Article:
The Encore, Las VegasYou don’t get much more man-made than Vegas, with its neon lights, sky scrapers and crazy shaped hotels…Vegas isn’t for everyone but I love it!


The Encore is right at the heart of the Strip and from our towering room in the sky scraper you can see some of the most well-known hotels and landmarks.

Post Ranch Inn, Big Sur1,200 feet above the Pacific Ocean, seemingly precariously perched on the cliff side is Post Ranch Inn, labelled one of the best hotels in the world.

From your incredibly cosy and luxurious, yet rustic, cabin you can view the most beautiful natural views.

From our side of the hotel we could see sweeping mountain tops and tall trees which we could enjoy from our balcony whilst sipping champagne in our hot tub or drinking fresh coffee and eating home made cookies on our loungers. From the other side of the hotel the view is of the eternal ocean beautifully expanding as far as the eye can see. Eat at the restaurant and you’ll feel like you’re suspended in mid-air over that deep blue sea.


Silky Oaks, The Daintree RainforestA treehouse perched high in the canopy of the Rainforest is not for the faint of heart…but when you peer from you’re balcony and see this view, you’ll certainly forget any fears.


I’m terrified of creepy crawlies and flying things but I screwed up all my courage to stay in this once-in-a-lifetime hotel in the middle of all this natural beauty. Staying right in the rainforest allowed me to really discover the Daintree and the Mossman River, and getting so close to nature wasn’t so scary after all!
Read my full review of Silky Oaks

I’ve stayed at many hotels with a beautiful view of the sea but none quite so stunning as The Four Seasons Bora Bora.
I’ve never seen the sea so azure blue and an island so emerald green. Bora Bora is a totally beautiful and completely unspoilt island brimming with life and colour. The picture above was the stunning sea view that we saw from our bed when we woke up in the morning. As we were lucky enough to have a villa right an the end of the pavilion, our view was completely unobstructed and we were in our own little world together on our honeymoon.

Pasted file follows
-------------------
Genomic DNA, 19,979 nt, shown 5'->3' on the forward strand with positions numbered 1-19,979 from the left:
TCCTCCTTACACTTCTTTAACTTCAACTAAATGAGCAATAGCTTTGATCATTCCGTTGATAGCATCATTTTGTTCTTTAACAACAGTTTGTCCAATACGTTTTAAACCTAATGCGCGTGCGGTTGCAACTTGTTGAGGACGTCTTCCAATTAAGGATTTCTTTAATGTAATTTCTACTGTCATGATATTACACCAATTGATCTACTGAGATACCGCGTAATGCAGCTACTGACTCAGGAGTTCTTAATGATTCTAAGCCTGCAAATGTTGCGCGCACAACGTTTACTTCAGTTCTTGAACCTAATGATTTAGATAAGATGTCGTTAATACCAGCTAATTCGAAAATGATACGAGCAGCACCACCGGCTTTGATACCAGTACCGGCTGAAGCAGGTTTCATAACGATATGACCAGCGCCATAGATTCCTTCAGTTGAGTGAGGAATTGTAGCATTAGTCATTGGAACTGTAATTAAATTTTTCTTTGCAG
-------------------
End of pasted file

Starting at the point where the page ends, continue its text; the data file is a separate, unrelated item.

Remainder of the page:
My form of travelling may not involve a backpack and youth hostels but I love the once in a life time experiences that you can have while travelling to distant lands. One of the most incredible places I’ve ever stayed in is the Four Seasons Tented Camp which is located in the bamboo jungles of Chiang Rai in Thailand. The reason the hotel is so unique is that it is home to four elephants meaning that you can interact with these gentle giants on a daily basis: watching them bathe in the morning, feeding them breakfast, and going on treks.


The photos above depict the view from our luxury tented accommodation in the hotel. Not only were we staying in the heart of the jungle but the murky lake that you can see above is where the elephants bathed every morning. Sadly, I didn’t get any pictures of the elephants’ morning bath but the experience of having a shower myself whilst watching the elephants spray water over themselves is truly an unforgettable one.
I’ve saved the best for last…a natural wonder and one of Australia’s most recognised landmarks, Ayers Rock, or, to give the sandstone mountain it’s Aboringal name, Uluru. The fantastic hotel, Longitude 131, is made up of fifteen luxury tents and every one has perfect view of The Rock.


Each room is fronted with special glass; you can see out but no one can see in…in the morning we could watch the sun rise over the Uluru. The rock is known for changing colour with the different times of the day and it glows a brilliant red at dawn and at sunset. The rock is sacred to the aboriginal people and being in its presence is strangely indescribable. Magical and mysterious, a visit to Ayers Rock is an unforgettable one. Just ask Will and Kate who recently stayed at Longitude 131 on a romantic break.
Whether the view is natural or man-made it really can give a connection while in a foreign land and create a feeling of the sense of place. What’s the most interesting view you’ve seen from your room whilst travelling?